The Globalist is out with an article, entitled, The American Dream Is Alive and Well In China, stating that “we heard that if U.S. immigration policies allowed it, 97% of the Chinese people would probably want to move to the United States.”
I talked a bit about this previously in a post entitled, Representing Chinese Companies: We See Some Light:”
Many of the Chinese companies that seek to hire us for one thing (let’s say, forming a US company) really have another goal in mind (let’s say getting visas for their families and getting their kids into U.S. schools). They do not tell us of their real goals until we are way into the project.
Our law firm’s own experiences with Chinese clients does reveal that many Chinese companies retain my law firm to get their companies set up in the United States (mostly) but also in Latin America and the EU, because their owners desperately want their kids to get an education somewhere other than in China.
At least half the time, our meetings with Chinese companies looking to come to the United States devolve into a conversation as to whether it is really true that their five year old kid (yes, the kid is usually five years old!) will immediately be able to get into a top neighborhood school for free. I swear that our saying “yes” to that question triples the chances of some sort of cross border transaction going through. Were it not for so many Chinese wanting a better life for their kids, my law firm’s foreign direct investment work would be considerably less.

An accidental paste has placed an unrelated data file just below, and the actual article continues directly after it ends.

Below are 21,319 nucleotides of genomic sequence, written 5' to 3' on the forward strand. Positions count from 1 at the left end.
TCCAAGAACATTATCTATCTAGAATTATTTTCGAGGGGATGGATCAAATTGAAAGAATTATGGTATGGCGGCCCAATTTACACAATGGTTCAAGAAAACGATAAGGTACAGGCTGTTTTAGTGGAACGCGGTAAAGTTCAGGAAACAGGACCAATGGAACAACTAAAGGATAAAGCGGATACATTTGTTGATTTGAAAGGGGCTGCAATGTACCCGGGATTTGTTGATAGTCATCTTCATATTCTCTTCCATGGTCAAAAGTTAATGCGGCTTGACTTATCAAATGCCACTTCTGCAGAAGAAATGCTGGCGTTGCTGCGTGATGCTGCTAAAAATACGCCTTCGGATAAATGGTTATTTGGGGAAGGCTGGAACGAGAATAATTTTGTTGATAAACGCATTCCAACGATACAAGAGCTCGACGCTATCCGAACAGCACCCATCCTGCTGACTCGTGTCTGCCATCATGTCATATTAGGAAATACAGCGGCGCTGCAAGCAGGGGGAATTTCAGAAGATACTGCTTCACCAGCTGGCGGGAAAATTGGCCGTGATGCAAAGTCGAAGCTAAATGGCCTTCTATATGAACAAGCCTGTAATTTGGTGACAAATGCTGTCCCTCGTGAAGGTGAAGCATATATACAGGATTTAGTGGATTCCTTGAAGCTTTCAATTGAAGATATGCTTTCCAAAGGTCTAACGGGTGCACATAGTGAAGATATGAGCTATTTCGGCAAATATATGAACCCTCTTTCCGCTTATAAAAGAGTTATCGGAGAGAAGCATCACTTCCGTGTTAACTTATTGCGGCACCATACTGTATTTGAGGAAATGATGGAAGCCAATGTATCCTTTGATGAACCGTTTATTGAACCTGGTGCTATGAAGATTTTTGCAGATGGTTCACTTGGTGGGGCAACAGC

The United States and Canada are the number one and two most desired countries for people from Asia, according to this recent Gallup survey. The reason the United States scores so well is “opportunity,” including for children, which translates into education.
UPDATE: In Special delivery: mainland mothers heading to US to give birth, Shanghaiist writes how wealthy Chinese mothers-to-be are hopping on airplanes to the United States so their kids can attain United States citizenship by being born there.
But still, 97%. Can that really be? What do you think? 97%, real or made-up out of whole cloth? Me, I think it’s a bit high, but not by much.